To start with, Hemingway would punch this author in the face. The prose is excessively wordy with tons of description and an obsession on tastes of food that would make George R.R. Martin tell him to dial it back. The most interesting part of the book is a straightforward look into a world where climate change has already had devastating effects on the planet and society, but everything seems to be going ahead like normal. It's kind of refreshing to see D.C. continuing to act like D.C. instead of having some sort of depiction of a dystopian future. I thought the book was a bit naive in its thinking on how to counteract climate change, and the motivations of some of the characters was a bit thin. Not a bad read, but I'm unlikely to seek out another if this truly does become the "Analog" series promised by the cover.
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Re: Books Read 2018

Post by xenocide » Tue May 22, 2018 2:11 pm

Shards of Honor: Vorkosigan Saga by Lois McMaster Bujold - Book 2 in Vorkosigan Saga. A good character driven space opera with elements of politics and a love story as well.


Throne of Jade: Temeraire Book 2 by Naomi Novik - Main characters go to China for reasons (don't want to spoil book 1). Dragons are much more integrated into Chinese culture then they are in England; interesting contrast. A little less action than book 1. Good continuation of the series.


Startide Rising by David Brin - Book 2 of uplift books. Won Hugo and Nebula Awards for Best Novel and Locus Award for Best Science Fiction Novel in 1984. A starship crewed primarily by uplifted dolphins makes a discovery that puts them at odds with many other galactic factions. Some good scifi mysteries and a few space battles. Looks at the relationships between crew members and how they get along as a newly sentient species and how they feel about their patrons the humans. Good stuff.

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Re: Books Read 2018

Post by Rumpy » Tue May 22, 2018 2:34 pm

Just recently finished reading Only Killers and Thieves by Paul Howarth, a western set in Australia. It wasn't very good in my opinion. Very tarantino-esque in its depiction of racism and violence.
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Re: Books Read 2018

Post by Scuzz » Tue May 22, 2018 3:21 pm

xenocide wrote:
Tue May 22, 2018 2:11 pm
Shards of Honor: Vorkosigan Saga by Lois McMaster Bujold - Book 2 in Vorkosigan Saga. A good character driven space opera with elements of politics and a love story as well.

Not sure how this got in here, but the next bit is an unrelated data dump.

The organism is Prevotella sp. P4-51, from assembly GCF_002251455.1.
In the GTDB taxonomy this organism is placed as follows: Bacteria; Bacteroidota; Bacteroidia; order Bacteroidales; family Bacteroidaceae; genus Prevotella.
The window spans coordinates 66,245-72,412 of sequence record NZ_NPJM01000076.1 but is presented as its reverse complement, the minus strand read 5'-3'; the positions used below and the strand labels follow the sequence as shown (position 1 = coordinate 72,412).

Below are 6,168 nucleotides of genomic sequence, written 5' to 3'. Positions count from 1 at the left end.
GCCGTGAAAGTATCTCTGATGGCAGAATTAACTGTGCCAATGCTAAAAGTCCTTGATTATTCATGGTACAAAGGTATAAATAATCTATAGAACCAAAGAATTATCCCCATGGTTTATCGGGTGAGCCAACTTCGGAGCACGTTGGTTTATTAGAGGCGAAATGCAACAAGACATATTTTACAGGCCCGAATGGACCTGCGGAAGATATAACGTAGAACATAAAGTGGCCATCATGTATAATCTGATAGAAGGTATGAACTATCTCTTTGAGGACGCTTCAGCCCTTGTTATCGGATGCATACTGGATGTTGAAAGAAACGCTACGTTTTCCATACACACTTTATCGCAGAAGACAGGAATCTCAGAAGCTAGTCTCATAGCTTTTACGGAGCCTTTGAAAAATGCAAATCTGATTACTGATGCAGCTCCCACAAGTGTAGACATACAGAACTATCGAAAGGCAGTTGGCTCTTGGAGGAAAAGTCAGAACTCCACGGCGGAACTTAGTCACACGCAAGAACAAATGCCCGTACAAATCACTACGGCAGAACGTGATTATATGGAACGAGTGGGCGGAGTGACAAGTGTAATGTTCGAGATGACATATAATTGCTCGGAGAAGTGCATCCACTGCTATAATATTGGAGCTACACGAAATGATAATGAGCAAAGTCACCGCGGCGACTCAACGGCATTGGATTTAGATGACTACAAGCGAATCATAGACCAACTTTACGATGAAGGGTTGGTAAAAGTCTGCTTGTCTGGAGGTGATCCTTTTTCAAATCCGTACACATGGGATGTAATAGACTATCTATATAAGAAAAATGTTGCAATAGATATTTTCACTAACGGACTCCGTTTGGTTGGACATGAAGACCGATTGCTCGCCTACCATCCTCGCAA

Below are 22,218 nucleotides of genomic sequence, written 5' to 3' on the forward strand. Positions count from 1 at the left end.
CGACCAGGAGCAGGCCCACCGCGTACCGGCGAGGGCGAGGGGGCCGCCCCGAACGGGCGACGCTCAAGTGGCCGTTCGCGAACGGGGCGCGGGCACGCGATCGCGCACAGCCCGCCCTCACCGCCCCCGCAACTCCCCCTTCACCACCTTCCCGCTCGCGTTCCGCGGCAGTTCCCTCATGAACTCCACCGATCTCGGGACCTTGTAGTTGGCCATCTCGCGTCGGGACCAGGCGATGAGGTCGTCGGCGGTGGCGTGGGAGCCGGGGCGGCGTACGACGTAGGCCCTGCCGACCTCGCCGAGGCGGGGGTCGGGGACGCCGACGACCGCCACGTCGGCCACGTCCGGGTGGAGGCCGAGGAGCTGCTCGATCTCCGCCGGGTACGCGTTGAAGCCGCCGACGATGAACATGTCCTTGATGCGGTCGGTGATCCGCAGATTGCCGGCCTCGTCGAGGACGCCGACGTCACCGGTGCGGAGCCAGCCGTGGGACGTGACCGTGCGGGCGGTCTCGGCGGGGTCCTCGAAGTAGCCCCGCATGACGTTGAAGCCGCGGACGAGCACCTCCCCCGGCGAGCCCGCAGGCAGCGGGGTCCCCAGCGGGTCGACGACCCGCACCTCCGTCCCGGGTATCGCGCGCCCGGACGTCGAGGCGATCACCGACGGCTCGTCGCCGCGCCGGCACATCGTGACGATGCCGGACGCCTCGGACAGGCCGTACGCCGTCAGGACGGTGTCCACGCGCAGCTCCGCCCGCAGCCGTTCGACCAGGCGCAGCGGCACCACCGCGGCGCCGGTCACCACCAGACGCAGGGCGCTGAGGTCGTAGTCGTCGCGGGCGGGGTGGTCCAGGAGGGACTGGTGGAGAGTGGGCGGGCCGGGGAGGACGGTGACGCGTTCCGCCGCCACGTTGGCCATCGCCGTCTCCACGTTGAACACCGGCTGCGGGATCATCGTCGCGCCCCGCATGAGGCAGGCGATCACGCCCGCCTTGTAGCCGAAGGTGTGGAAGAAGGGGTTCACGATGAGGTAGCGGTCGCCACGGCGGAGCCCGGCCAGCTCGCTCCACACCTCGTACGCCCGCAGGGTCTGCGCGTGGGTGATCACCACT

Throne of Jade: Temeraire Book 2 by Naomi Novik - Main characters go to China for reasons (don't want to spoil book 1). Dragons are much more integrated into Chinese culture then they are in England; interesting contrast. A little less action than book 1. Good continuation of the series.


Startide Rising by David Brin - Book 2 of uplift books. Won Hugo and Nebula Awards for Best Novel and Locus Award for Best Science Fiction Novel in 1984. A starship crewed primarily by uplifted dolphins makes a discovery that puts them at odds with many other galactic factions. Some good scifi mysteries and a few space battles. Looks at the relationships between crew members and how they get along as a newly sentient species and how they feel about their patrons the humans. Good stuff.
I plan to read Startide Rising after I finish my current book. I read the first chapter awhile back before realizing it wasn't the first book in the series.

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Re: Books Read 2018

Post by Isgrimnur » Tue May 22, 2018 3:23 pm

xenocide wrote:
Tue May 22, 2018 2:11 pm
Throne of Jade: Temeraire Book 2 by Naomi Novik - Main characters go to China for reasons (don't want to spoil book 1). Dragons are much more integrated into Chinese culture then they are in England; interesting contrast. A little less action than book 1. Good continuation of the series.
I lasted five books before dropping the series, so I'm following your progress with interest.
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Re: Books Read 2018

Post by El Guapo » Tue May 22, 2018 3:58 pm

Man's Search for Meaning, by Viktor Frankel.

Read this as part of the new Jewish-American Heritage Book Club at the SEC. It's interesting in that it's part Holocaust memoirs and part psychology / philosophy. The author (Viktor Frankel) was an Austrian Jew who survived several concentration camps during World War II. He's a psychologist, and his focus (per the book's title) is how important it is to people to have meaning in their lives, as applied to enduring a concentration camp. He frequently mentions the quote, "If you have a why to live for, you can endure any how". He describes how in talking to other people in the concentration camps, how essential it was to survival to have something to live for after the war, whether it was a wife, a professional calling to go back to, etc. Anyone who ceased to have something to live for died pretty quickly after that.